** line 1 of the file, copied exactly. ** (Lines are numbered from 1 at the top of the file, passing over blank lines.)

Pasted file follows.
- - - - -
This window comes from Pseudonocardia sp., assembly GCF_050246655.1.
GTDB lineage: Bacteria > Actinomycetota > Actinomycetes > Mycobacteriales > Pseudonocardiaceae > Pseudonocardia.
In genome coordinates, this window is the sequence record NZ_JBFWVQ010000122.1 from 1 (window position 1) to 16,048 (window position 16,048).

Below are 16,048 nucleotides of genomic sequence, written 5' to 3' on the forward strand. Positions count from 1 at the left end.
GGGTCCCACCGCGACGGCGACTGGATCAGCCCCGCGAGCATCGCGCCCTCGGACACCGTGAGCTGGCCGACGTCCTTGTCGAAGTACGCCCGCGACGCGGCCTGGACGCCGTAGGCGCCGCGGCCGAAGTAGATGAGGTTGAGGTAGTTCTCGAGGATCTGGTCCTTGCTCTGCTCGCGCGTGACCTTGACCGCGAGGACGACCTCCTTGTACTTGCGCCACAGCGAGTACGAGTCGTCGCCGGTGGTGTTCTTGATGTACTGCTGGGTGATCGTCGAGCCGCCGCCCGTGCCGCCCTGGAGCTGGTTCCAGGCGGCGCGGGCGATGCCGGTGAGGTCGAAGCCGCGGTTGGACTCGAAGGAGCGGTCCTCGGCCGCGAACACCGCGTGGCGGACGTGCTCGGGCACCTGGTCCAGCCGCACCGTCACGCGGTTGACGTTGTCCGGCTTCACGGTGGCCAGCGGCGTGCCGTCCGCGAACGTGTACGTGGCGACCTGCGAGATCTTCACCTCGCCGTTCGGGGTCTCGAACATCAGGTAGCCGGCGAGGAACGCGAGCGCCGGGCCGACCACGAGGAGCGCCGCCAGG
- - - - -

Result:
This window comes from Pseudonocardia sp., assembly GCF_050246655.1.